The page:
On November 27 2001, a Financial Times journalist received a copy of the leaked document from an anonymous source concerning Interbrew’s possible takeover move on SAB and published an article about the bid on the newspaper’s website that evening.

The Times, the Guardian, the Independent and Reuters all published stories referring to the same document in the following days, prompting a sudden rise in the number of SAB shares traded — from 2- million to 44-million in two days.

Interbrew, now part of the Anheuser- Busch InBev brewing group, claimed that the details had been doctored and leaked maliciously to lower its share price.

It brought proceedings in the High Court in London seeking the identity of the source of the leak.

In January 2002, the High Court ruled in favour of Interbrew and ordered the documents to be handed over, judging the protection of the source to be less important than the company’s right to seek justice against the source.

The five news groups appealed to the Court of Appeal but failed and an approach to the House of Lords resulted in a refusal for further leave to appeal.

In July 2002, the news organisations refused to comply with the High Court order, arguing that they had an ethical obligation to protect their sources and that the order violated their right to freedom of expression under the European Convention on Human Rights.

Interbrew then took the remarkable step of applying to court to seize the Guardian’s assets in order to force it to hand over details of the source.

It failed and, at the time, editor Alan Rusbridger said: “We are facing an event unprecedented in British newspaper history. The sequestration of the Guardian’s assets raises fundamental issues about the operation of a free press in this country, which will send shock waves through the world’s press.”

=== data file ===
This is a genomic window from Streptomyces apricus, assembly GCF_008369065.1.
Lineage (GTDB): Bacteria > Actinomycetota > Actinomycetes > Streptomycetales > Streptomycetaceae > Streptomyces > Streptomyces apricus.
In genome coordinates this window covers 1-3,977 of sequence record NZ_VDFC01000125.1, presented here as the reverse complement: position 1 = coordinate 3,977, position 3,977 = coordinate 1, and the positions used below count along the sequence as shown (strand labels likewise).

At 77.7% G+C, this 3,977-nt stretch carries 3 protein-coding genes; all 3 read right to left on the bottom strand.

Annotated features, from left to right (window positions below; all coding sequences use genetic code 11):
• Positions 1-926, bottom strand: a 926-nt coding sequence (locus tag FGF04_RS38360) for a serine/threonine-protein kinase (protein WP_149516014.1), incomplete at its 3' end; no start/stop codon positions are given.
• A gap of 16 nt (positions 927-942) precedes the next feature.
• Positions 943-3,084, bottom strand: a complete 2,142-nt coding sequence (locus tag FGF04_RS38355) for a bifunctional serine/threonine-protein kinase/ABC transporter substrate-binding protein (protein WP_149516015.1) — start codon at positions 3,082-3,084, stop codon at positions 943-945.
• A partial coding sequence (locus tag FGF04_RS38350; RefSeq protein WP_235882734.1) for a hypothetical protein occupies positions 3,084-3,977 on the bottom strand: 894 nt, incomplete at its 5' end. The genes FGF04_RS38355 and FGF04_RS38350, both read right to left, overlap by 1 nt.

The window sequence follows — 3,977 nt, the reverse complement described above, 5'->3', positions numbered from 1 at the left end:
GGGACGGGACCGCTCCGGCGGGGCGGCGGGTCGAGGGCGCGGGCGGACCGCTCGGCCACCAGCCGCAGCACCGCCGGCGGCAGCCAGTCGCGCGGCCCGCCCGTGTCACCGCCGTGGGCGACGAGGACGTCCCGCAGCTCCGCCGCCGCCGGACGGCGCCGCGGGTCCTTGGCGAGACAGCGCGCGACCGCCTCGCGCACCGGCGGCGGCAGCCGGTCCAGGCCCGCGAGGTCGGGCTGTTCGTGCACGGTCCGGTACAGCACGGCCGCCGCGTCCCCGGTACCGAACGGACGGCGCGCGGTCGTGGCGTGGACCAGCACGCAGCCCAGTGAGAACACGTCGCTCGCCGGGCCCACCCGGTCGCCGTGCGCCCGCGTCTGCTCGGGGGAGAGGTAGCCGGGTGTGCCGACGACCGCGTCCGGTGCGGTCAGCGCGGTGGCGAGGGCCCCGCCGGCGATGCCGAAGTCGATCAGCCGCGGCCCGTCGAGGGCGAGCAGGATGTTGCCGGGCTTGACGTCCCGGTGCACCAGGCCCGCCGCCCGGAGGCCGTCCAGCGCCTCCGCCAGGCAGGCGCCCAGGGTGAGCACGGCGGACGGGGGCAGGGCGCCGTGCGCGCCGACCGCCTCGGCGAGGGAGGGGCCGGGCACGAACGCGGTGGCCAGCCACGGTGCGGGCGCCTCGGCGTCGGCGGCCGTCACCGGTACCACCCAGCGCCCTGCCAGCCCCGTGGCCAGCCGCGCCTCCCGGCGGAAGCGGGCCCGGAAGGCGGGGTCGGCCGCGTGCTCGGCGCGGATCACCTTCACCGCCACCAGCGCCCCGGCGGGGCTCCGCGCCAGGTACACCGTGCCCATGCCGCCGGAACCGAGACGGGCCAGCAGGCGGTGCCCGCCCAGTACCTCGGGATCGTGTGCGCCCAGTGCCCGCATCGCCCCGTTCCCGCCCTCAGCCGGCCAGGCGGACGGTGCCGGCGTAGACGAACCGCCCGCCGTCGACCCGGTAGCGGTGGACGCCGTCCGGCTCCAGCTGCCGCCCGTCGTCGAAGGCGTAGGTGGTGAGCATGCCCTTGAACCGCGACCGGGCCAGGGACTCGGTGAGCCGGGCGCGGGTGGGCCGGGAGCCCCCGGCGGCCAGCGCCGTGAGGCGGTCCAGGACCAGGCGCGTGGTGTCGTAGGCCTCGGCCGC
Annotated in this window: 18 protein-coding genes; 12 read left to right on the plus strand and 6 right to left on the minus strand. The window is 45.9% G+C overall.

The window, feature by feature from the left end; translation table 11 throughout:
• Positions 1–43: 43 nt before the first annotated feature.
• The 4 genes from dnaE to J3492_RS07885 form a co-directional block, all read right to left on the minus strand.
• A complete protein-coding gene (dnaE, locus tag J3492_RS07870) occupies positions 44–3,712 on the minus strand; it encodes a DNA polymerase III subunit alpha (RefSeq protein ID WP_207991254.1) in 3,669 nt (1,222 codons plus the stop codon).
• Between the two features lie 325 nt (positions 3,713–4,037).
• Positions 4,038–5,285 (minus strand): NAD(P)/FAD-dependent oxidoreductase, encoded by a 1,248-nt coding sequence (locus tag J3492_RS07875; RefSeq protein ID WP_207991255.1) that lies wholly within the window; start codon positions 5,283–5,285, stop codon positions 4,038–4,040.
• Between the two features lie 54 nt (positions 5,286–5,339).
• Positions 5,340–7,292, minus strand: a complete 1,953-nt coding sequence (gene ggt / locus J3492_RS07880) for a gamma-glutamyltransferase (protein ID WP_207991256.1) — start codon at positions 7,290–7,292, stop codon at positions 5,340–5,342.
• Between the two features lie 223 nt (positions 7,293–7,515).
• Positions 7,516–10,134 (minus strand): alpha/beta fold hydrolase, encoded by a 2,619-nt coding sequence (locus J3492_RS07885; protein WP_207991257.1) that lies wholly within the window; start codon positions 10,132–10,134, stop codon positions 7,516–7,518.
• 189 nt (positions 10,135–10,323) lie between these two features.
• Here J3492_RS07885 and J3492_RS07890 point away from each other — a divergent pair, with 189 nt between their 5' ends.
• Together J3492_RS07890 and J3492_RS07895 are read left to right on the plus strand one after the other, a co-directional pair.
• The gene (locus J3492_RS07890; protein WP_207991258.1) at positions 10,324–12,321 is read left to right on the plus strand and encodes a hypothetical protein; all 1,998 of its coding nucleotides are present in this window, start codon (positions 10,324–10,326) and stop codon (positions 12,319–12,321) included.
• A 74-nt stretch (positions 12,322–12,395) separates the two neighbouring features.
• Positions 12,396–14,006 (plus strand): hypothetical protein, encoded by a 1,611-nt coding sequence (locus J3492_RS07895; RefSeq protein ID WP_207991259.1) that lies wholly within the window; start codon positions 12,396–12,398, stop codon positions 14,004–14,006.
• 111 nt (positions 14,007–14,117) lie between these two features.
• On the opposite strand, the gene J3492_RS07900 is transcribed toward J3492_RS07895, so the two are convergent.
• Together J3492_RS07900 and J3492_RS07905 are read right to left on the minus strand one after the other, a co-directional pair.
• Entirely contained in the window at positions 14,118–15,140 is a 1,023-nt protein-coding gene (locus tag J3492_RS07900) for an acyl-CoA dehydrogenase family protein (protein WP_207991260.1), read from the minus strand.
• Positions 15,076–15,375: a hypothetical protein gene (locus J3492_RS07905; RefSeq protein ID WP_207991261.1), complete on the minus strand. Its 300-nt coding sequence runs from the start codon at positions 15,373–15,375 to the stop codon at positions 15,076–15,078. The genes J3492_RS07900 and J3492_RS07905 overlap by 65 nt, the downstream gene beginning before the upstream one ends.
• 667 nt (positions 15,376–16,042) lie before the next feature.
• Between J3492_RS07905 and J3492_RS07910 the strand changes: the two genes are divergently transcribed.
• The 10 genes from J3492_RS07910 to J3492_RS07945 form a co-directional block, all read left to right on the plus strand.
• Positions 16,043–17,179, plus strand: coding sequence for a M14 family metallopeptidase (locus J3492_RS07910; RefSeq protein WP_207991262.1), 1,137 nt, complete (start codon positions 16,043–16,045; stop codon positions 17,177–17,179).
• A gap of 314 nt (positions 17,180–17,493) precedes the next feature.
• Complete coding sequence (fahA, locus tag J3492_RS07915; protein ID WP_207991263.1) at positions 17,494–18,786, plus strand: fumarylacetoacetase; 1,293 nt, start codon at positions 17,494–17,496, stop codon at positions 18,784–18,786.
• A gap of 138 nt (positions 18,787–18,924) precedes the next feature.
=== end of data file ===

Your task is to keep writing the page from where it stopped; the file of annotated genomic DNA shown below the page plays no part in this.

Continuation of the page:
The papers took the issue to the European Court of Human Rights, where the judges ruled unanimously that the order to hand over the documents amounted to a violation of the media companies’ right to freedom of expression, under article 10 of the European Convention on Human Rights.

In its judgment, the court stressed the “chilling effect” that occurs when journalists are seen to help in the identification of anonymous sources.

It also ruled that Interbrew’s “interests in eliminating … the threat of damage through future dissemination of confidential information and in obtaining damages for past breaches of confidence were, even if considered cumulatively, insufficient to outweigh the public interest in the protection of journalists’ sources”.

The court also ordered the British government to pay the news organisations’ legal costs of à 160000.

Michael Smyth, of Britain’s Clifford Chance, the law firm that acted for the five companies, said: “This confirms that the protection (of journalists’ sources) should only be removed on public interest grounds in the face of very clear evidence.”

The case is regarded in Britain as one of the most important rulings on press freedom since the “freedom of expression” argument was used by Bill Goodwin, a freelance journalist, in winning a landmark ruling in Strasbourg in 1996. In that case, it was ruled that English judges had punished Goodwin illegally for refusing to reveal a source.

The magistrate dealing with Said and Lakaje will have to take these two judgments by the Strasbourg judges into account and, if he or she does not, it will open strong grounds for appeal by the journalists.

– Louw is editor and publisher of the weekly current affairs newsletter, Southern Africa Report, and deputy chairman of the South African chapter of the Media Institute of Southern Africa. This piece first appeared in Business Day on 26 January 2010.